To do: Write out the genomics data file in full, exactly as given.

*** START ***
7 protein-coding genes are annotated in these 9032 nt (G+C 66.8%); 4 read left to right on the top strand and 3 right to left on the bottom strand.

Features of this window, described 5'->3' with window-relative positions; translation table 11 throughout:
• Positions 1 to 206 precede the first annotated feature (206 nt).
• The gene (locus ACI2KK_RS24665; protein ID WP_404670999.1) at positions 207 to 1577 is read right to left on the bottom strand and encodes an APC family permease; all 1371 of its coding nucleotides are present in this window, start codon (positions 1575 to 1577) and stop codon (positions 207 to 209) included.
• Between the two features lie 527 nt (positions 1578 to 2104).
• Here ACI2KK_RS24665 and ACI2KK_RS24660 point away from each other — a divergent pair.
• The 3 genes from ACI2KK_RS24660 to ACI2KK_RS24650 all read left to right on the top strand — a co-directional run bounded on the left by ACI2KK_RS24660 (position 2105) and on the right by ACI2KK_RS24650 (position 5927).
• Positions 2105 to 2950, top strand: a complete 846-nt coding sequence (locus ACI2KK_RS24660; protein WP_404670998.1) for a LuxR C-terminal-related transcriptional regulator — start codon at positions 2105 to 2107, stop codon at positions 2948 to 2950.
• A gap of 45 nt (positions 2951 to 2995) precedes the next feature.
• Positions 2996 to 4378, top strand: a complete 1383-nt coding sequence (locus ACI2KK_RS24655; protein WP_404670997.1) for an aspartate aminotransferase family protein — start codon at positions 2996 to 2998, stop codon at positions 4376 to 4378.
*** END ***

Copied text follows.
7 protein-coding genes are annotated in these 9032 nt (G+C 66.8%); 4 read left to right on the top strand and 3 right to left on the bottom strand.

Features of this window, described 5'->3' with window-relative positions; translation table 11 throughout:
• Positions 1 to 206 precede the first annotated feature (206 nt).
• The gene (locus ACI2KK_RS24665; protein ID WP_404670999.1) at positions 207 to 1577 is read right to left on the bottom strand and encodes an APC family permease; all 1371 of its coding nucleotides are present in this window, start codon (positions 1575 to 1577) and stop codon (positions 207 to 209) included.
• Between the two features lie 527 nt (positions 1578 to 2104).
• Here ACI2KK_RS24665 and ACI2KK_RS24660 point away from each other — a divergent pair.
• The 3 genes from ACI2KK_RS24660 to ACI2KK_RS24650 all read left to right on the top strand — a co-directional run bounded on the left by ACI2KK_RS24660 (position 2105) and on the right by ACI2KK_RS24650 (position 5927).
• Positions 2105 to 2950, top strand: a complete 846-nt coding sequence (locus ACI2KK_RS24660; protein WP_404670998.1) for a LuxR C-terminal-related transcriptional regulator — start codon at positions 2105 to 2107, stop codon at positions 2948 to 2950.
• A gap of 45 nt (positions 2951 to 2995) precedes the next feature.
• Positions 2996 to 4378, top strand: a complete 1383-nt coding sequence (locus ACI2KK_RS24655; protein WP_404670997.1) for an aspartate aminotransferase family protein — start codon at positions 2996 to 2998, stop codon at positions 4376 to 4378.